Last week’s column was about bidding and so is this one.
Imagine you are sitting South and you hold the hand below. Your partner
deals and opens the bidding with 2C. What contract do you expect to end up
in? This hand was played recently in a duplicate game. The bidding below was
typical. No one vulnerable and North dealt.
The bidding needs a little explanation. 2C is of course strong, showing 22+
high card points or 8+ playing tricks. 2N is a step response showing 10+
high card points—it is conventional and does not mean a no trump type hand.
3N on the other hand does show a no trump type hand and a minimum range for
a 2C opener, ie. 22 to 24 high card points. 4N is asking for aces and 5S
shows three. 5N asks for kings and 6H shows two. Sitting South you know that
you are missing one king and missing about three additional high card points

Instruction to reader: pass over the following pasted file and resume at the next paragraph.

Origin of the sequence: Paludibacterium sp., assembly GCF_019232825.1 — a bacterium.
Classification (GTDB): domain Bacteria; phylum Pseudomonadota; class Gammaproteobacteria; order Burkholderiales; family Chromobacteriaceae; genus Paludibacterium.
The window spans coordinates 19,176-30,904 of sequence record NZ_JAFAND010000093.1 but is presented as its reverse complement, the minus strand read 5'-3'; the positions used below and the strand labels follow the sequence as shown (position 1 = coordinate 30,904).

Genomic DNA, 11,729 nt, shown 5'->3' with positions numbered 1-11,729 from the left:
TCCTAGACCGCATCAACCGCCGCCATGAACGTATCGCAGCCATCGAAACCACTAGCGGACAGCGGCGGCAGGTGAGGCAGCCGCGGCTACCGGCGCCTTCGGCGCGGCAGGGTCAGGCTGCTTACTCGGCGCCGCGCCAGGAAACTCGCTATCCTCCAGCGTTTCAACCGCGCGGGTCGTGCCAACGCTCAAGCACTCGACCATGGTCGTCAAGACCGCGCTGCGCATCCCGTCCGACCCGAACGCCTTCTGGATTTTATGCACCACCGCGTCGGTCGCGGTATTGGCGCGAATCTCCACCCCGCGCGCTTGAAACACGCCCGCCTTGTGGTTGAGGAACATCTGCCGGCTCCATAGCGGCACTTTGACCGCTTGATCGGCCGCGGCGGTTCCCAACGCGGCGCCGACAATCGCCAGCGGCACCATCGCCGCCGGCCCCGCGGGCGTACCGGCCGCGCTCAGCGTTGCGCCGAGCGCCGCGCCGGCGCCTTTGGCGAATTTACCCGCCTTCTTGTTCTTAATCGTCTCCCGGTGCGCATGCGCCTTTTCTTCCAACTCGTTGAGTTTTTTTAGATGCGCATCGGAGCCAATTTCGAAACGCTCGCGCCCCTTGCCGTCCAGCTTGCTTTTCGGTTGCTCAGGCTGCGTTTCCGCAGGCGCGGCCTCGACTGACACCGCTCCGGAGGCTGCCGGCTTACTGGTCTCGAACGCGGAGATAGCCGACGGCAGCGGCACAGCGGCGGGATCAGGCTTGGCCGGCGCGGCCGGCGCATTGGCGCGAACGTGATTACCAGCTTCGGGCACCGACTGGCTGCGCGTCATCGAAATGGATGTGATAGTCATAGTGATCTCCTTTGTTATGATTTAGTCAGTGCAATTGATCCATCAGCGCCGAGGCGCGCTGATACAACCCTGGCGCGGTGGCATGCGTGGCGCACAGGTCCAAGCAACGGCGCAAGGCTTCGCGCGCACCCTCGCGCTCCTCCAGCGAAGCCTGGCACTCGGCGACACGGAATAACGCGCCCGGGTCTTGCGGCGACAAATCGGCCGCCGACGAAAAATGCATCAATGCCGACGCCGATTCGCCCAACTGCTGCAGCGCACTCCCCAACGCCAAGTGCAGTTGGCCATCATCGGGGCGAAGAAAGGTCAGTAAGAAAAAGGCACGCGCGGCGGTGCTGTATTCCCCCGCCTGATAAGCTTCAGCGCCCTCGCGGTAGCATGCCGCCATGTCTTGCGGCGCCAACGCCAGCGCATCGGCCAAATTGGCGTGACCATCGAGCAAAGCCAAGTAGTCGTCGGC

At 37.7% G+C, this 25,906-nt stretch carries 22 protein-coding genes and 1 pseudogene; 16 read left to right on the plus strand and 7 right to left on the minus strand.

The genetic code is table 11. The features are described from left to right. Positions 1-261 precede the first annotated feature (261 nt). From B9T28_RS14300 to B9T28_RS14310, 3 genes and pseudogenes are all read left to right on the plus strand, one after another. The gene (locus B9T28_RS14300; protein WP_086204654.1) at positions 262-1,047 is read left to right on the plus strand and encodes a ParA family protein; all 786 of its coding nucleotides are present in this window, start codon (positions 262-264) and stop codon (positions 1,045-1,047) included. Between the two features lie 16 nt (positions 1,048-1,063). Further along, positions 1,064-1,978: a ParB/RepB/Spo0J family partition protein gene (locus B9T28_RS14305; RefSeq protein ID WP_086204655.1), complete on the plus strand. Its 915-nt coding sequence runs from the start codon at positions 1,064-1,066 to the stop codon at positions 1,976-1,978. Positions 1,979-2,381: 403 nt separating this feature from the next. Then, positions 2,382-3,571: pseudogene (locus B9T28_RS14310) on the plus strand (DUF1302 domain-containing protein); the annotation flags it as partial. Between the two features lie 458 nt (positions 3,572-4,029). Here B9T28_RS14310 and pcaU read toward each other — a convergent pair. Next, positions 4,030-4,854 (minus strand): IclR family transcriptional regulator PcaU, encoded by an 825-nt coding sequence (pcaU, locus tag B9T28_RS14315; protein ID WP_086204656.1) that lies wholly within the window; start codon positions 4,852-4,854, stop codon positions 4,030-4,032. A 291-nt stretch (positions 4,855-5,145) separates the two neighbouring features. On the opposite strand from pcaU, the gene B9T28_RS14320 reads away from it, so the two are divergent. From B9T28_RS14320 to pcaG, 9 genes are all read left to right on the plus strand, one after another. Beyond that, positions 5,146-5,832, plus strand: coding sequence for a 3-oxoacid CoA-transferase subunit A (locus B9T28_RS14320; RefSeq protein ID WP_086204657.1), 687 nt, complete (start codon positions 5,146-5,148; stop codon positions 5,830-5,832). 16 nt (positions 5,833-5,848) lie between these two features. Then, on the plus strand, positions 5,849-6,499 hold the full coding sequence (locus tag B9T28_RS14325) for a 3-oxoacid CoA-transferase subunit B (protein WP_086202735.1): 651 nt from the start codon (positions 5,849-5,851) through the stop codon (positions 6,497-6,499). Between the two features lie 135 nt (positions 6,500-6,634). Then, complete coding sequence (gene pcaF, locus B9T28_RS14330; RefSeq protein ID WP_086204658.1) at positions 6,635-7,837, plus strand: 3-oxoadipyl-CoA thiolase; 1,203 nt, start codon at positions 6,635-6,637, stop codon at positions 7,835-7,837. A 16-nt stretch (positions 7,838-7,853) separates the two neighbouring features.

somewhere. So what do you bid now? When this hand was played, two tables
opted for 6N and one table (with a different bidding sequence) ended up in
6D. This was the full deal:
Thirteen tricks are cold: six diamonds, four clubs, two high spades and the
ace of hearts. So, should the grand slam have been bid rather than the small
slam? I believe the answer is yes! South has an almost certain six diamond
tricks, particularly when partner shows at least two diamonds by bidding a
no trump shape. Since partner has opened 2C, surely partner has seven tricks
to contribute. The chances are high that the grand slam can be made without
an finesse for the missing king, but at the very worst, it should only be a
finesse away. So, my answer to the question at the beginning of this column
is that South should immediately be thinking: “if we have all the aces, then
this is 7N—or 7D if I want to be cautious”.
I would like to hear from readers about their favourite hands—please do
contact me at [email protected] Bridge Club of Chiang Mai welcomes
all players. We have members from seventeen different countries already. For
information on the Club go to the web site www.bridgewebs.com/chiangmai.